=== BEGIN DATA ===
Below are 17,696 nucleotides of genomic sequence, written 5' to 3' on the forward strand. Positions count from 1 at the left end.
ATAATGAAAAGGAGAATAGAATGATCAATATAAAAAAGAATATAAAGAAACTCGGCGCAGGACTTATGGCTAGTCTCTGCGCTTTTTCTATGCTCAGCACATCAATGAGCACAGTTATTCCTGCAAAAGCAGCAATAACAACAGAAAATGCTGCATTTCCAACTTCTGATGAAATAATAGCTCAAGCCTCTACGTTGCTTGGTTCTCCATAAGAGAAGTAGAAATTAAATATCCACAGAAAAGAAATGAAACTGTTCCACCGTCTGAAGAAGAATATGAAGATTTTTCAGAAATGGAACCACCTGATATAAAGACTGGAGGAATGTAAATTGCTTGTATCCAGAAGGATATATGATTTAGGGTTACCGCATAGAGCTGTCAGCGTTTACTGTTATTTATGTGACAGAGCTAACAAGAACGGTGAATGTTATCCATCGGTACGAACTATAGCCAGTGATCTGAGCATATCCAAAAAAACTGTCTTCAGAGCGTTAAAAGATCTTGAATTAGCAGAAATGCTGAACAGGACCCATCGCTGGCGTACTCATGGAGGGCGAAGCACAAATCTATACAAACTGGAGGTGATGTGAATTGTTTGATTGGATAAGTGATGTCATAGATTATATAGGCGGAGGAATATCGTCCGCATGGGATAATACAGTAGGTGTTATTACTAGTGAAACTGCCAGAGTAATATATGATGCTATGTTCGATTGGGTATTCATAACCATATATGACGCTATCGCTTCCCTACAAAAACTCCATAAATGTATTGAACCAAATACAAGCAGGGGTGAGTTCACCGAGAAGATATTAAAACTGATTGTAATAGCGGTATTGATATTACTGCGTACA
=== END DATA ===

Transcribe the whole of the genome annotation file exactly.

Below are 17,696 nucleotides of genomic sequence, written 5' to 3' on the forward strand. Positions count from 1 at the left end.
ATAATGAAAAGGAGAATAGAATGATCAATATAAAAAAGAATATAAAGAAACTCGGCGCAGGACTTATGGCTAGTCTCTGCGCTTTTTCTATGCTCAGCACATCAATGAGCACAGTTATTCCTGCAAAAGCAGCAATAACAACAGAAAATGCTGCATTTCCAACTTCTGATGAAATAATAGCTCAAGCCTCTACGTTGCTTGGTTCTCCATAAGAGAAGTAGAAATTAAATATCCACAGAAAAGAAATGAAACTGTTCCACCGTCTGAAGAAGAATATGAAGATTTTTCAGAAATGGAACCACCTGATATAAAGACTGGAGGAATGTAAATTGCTTGTATCCAGAAGGATATATGATTTAGGGTTACCGCATAGAGCTGTCAGCGTTTACTGTTATTTATGTGACAGAGCTAACAAGAACGGTGAATGTTATCCATCGGTACGAACTATAGCCAGTGATCTGAGCATATCCAAAAAAACTGTCTTCAGAGCGTTAAAAGATCTTGAATTAGCAGAAATGCTGAACAGGACCCATCGCTGGCGTACTCATGGAGGGCGAAGCACAAATCTATACAAACTGGAGGTGATGTGAATTGTTTGATTGGATAAGTGATGTCATAGATTATATAGGCGGAGGAATATCGTCCGCATGGGATAATACAGTAGGTGTTATTACTAGTGAAACTGCCAGAGTAATATATGATGCTATGTTCGATTGGGTATTCATAACCATATATGACGCTATCGCTTCCCTACAAAAACTCCATAAATGTATTGAACCAAATACAAGCAGGGGTGAGTTCACCGAGAAGATATTAAAACTGATTGTAATAGCGGTATTGATATTACTGCGTACA